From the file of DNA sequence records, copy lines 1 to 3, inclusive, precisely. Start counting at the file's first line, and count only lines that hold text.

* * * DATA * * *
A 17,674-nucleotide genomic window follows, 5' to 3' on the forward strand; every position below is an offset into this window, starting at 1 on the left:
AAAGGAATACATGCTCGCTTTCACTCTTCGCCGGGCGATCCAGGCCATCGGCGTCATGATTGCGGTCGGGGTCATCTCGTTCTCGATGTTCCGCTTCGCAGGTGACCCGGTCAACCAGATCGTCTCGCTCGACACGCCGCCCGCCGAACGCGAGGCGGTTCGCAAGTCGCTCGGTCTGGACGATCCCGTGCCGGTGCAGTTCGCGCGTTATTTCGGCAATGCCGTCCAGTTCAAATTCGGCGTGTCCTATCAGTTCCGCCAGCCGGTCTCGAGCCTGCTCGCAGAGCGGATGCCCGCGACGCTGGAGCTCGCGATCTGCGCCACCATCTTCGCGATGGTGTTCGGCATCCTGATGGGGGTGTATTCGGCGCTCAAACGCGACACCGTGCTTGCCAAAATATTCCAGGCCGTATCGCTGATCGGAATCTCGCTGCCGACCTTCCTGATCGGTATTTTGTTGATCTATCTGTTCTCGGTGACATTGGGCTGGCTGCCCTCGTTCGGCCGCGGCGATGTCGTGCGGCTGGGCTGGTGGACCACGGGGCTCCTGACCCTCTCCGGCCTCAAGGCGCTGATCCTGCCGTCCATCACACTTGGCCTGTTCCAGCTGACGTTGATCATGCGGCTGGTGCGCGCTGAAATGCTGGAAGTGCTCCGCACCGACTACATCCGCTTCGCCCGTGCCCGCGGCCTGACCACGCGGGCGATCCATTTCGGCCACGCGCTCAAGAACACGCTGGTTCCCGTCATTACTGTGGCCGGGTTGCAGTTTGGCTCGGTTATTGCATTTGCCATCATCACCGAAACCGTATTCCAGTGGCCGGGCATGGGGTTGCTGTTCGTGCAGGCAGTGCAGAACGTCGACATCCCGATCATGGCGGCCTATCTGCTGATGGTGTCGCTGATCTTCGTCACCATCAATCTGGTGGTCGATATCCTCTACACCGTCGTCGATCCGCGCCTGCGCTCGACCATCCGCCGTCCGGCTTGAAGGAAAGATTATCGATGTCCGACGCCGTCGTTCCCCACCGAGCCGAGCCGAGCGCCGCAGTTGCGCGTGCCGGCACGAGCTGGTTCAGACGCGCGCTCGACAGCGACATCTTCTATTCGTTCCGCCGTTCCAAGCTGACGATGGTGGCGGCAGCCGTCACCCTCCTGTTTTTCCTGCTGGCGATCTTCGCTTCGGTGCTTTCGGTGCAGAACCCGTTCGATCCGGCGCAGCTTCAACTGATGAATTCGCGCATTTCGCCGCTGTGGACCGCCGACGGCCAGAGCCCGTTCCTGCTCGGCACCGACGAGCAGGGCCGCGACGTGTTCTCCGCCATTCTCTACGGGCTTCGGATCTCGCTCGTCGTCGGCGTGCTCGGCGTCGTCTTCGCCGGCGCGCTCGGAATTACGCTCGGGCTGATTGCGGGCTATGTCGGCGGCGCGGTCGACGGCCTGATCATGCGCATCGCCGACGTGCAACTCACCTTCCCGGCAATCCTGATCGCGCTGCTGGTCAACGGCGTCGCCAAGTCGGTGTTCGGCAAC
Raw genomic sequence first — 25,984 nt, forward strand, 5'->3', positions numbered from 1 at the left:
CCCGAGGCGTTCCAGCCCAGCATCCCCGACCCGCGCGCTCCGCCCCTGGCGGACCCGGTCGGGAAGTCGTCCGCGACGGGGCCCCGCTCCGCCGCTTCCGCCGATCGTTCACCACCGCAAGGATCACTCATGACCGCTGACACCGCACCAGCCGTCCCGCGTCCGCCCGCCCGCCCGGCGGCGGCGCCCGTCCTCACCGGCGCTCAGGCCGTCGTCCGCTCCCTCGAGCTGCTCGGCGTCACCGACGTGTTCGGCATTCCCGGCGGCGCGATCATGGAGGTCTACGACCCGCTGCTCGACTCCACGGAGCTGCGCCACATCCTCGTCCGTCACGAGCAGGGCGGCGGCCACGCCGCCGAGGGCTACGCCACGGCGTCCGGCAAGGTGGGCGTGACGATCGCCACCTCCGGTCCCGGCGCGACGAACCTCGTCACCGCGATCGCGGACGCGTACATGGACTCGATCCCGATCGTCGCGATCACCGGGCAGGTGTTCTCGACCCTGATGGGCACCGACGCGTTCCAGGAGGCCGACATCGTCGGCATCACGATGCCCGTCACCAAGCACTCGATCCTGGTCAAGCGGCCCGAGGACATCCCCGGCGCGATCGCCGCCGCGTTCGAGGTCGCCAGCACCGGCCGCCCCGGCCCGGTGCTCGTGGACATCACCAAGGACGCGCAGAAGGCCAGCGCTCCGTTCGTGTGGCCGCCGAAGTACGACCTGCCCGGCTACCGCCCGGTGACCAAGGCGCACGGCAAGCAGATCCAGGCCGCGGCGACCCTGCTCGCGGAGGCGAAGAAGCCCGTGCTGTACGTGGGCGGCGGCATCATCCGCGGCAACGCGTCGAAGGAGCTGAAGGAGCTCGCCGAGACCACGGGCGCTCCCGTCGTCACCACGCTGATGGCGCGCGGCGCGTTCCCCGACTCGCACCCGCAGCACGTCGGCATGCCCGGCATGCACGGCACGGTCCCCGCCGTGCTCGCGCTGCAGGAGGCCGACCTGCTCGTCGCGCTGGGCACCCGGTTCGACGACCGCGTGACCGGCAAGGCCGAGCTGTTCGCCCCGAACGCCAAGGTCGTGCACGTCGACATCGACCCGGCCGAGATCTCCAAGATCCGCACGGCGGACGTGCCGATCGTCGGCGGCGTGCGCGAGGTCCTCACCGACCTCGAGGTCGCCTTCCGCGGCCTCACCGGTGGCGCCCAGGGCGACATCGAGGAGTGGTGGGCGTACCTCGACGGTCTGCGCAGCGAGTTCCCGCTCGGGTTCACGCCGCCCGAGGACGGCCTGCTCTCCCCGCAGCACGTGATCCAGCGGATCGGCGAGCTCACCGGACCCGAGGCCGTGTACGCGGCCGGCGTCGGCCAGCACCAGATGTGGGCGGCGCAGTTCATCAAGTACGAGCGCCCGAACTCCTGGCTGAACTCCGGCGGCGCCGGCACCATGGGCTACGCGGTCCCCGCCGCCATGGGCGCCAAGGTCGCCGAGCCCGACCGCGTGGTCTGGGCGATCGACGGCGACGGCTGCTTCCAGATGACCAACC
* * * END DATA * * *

A 17,674-nucleotide genomic window follows, 5' to 3' on the forward strand; every position below is an offset into this window, starting at 1 on the left:
AAAGGAATACATGCTCGCTTTCACTCTTCGCCGGGCGATCCAGGCCATCGGCGTCATGATTGCGGTCGGGGTCATCTCGTTCTCGATGTTCCGCTTCGCAGGTGACCCGGTCAACCAGATCGTCTCGCTCGACACGCCGCCCGCCGAACGCGAGGCGGTTCGCAAGTCGCTCGGTCTGGACGATCCCGTGCCGGTGCAGTTCGCGCGTTATTTCGGCAATGCCGTCCAGTTCAAATTCGGCGTGTCCTATCAGTTCCGCCAGCCGGTCTCGAGCCTGCTCGCAGAGCGGATGCCCGCGACGCTGGAGCTCGCGATCTGCGCCACCATCTTCGCGATGGTGTTCGGCATCCTGATGGGGGTGTATTCGGCGCTCAAACGCGACACCGTGCTTGCCAAAATATTCCAGGCCGTATCGCTGATCGGAATCTCGCTGCCGACCTTCCTGATCGGTATTTTGTTGATCTATCTGTTCTCGGTGACATTGGGCTGGCTGCCCTCGTTCGGCCGCGGCGATGTCGTGCGGCTGGGCTGGTGGACCACGGGGCTCCTGACCCTCTCCGGCCTCAAGGCGCTGATCCTGCCGTCCATCACACTTGGCCTGTTCCAGCTGACGTTGATCATGCGGCTGGTGCGCGCTGAAATGCTGGAAGTGCTCCGCACCGACTACATCCGCTTCGCCCGTGCCCGCGGCCTGACCACGCGGGCGATCCATTTCGGCCACGCGCTCAAGAACACGCTGGTTCCCGTCATTACTGTGGCCGGGTTGCAGTTTGGCTCGGTTATTGCATTTGCCATCATCACCGAAACCGTATTCCAGTGGCCGGGCATGGGGTTGCTGTTCGTGCAGGCAGTGCAGAACGTCGACATCCCGATCATGGCGGCCTATCTGCTGATGGTGTCGCTGATCTTCGTCACCATCAATCTGGTGGTCGATATCCTCTACACCGTCGTCGATCCGCGCCTGCGCTCGACCATCCGCCGTCCGGCTTGAAGGAAAGATTATCGATGTCCGACGCCGTCGTTCCCCACCGAGCCGAGCCGAGCGCCGCAGTTGCGCGTGCCGGCACGAGCTGGTTCAGACGCGCGCTCGACAGCGACATCTTCTATTCGTTCCGCCGTTCCAAGCTGACGATGGTGGCGGCAGCCGTCACCCTCCTGTTTTTCCTGCTGGCGATCTTCGCTTCGGTGCTTTCGGTGCAGAACCCGTTCGATCCGGCGCAGCTTCAACTGATGAATTCGCGCATTTCGCCGCTGTGGACCGCCGACGGCCAGAGCCCGTTCCTGCTCGGCACCGACGAGCAGGGCCGCGACGTGTTCTCCGCCATTCTCTACGGGCTTCGGATCTCGCTCGTCGTCGGCGTGCTCGGCGTCGTCTTCGCCGGCGCGCTCGGAATTACGCTCGGGCTGATTGCGGGCTATGTCGGCGGCGCGGTCGACGGCCTGATCATGCGCATCGCCGACGTGCAACTCACCTTCCCGGCAATCCTGATCGCGCTGCTGGTCAACGGCGTCGCCAAGTCGGTGTTCGGCAAC
Raw genomic sequence first — 25,984 nt, forward strand, 5'->3', positions numbered from 1 at the left: